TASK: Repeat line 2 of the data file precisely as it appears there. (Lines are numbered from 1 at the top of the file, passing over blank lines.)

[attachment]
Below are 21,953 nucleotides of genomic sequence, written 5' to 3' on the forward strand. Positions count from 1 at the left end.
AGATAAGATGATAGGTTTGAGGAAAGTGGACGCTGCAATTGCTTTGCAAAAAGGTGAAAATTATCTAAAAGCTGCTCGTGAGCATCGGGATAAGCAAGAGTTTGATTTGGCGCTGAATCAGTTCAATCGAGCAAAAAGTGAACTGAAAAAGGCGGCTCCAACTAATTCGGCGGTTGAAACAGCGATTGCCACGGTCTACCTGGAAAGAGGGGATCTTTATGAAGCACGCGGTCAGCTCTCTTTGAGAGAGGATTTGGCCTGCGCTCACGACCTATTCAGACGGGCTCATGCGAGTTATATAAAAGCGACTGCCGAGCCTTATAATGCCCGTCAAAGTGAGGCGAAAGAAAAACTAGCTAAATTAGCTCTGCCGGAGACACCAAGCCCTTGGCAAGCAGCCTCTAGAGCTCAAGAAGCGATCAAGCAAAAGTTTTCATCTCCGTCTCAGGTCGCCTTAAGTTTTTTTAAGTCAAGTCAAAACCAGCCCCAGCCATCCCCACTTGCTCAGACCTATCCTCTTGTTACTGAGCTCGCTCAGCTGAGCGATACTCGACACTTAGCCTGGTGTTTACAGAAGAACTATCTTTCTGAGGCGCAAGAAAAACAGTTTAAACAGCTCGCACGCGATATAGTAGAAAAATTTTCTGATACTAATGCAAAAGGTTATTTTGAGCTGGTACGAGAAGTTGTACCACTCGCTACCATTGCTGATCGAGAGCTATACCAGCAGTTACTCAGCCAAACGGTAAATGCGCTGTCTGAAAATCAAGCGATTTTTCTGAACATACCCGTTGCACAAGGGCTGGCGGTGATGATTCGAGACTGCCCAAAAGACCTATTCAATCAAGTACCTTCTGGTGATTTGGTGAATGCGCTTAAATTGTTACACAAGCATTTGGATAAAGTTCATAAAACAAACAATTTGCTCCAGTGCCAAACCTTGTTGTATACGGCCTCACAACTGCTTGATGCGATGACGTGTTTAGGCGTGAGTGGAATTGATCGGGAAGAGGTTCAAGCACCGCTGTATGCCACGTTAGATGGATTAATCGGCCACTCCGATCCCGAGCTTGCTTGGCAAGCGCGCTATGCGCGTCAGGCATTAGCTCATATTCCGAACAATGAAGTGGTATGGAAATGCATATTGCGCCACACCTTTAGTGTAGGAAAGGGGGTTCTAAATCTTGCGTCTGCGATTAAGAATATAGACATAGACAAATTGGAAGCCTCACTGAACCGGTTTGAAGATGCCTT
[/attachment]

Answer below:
AGATAAGATGATAGGTTTGAGGAAAGTGGACGCTGCAATTGCTTTGCAAAAAGGTGAAAATTATCTAAAAGCTGCTCGTGAGCATCGGGATAAGCAAGAGTTTGATTTGGCGCTGAATCAGTTCAATCGAGCAAAAAGTGAACTGAAAAAGGCGGCTCCAACTAATTCGGCGGTTGAAACAGCGATTGCCACGGTCTACCTGGAAAGAGGGGATCTTTATGAAGCACGCGGTCAGCTCTCTTTGAGAGAGGATTTGGCCTGCGCTCACGACCTATTCAGACGGGCTCATGCGAGTTATATAAAAGCGACTGCCGAGCCTTATAATGCCCGTCAAAGTGAGGCGAAAGAAAAACTAGCTAAATTAGCTCTGCCGGAGACACCAAGCCCTTGGCAAGCAGCCTCTAGAGCTCAAGAAGCGATCAAGCAAAAGTTTTCATCTCCGTCTCAGGTCGCCTTAAGTTTTTTTAAGTCAAGTCAAAACCAGCCCCAGCCATCCCCACTTGCTCAGACCTATCCTCTTGTTACTGAGCTCGCTCAGCTGAGCGATACTCGACACTTAGCCTGGTGTTTACAGAAGAACTATCTTTCTGAGGCGCAAGAAAAACAGTTTAAACAGCTCGCACGCGATATAGTAGAAAAATTTTCTGATACTAATGCAAAAGGTTATTTTGAGCTGGTACGAGAAGTTGTACCACTCGCTACCATTGCTGATCGAGAGCTATACCAGCAGTTACTCAGCCAAACGGTAAATGCGCTGTCTGAAAATCAAGCGATTTTTCTGAACATACCCGTTGCACAAGGGCTGGCGGTGATGATTCGAGACTGCCCAAAAGACCTATTCAATCAAGTACCTTCTGGTGATTTGGTGAATGCGCTTAAATTGTTACACAAGCATTTGGATAAAGTTCATAAAACAAACAATTTGCTCCAGTGCCAAACCTTGTTGTATACGGCCTCACAACTGCTTGATGCGATGACGTGTTTAGGCGTGAGTGGAATTGATCGGGAAGAGGTTCAAGCACCGCTGTATGCCACGTTAGATGGATTAATCGGCCACTCCGATCCCGAGCTTGCTTGGCAAGCGCGCTATGCGCGTCAGGCATTAGCTCATATTCCGAACAATGAAGTGGTATGGAAATGCATATTGCGCCACACCTTTAGTGTAGGAAAGGGGGTTCTAAATCTTGCGTCTGCGATTAAGAATATAGACATAGACAAATTGGAAGCCTCACTGAACCGGTTTGAAGATGCCTT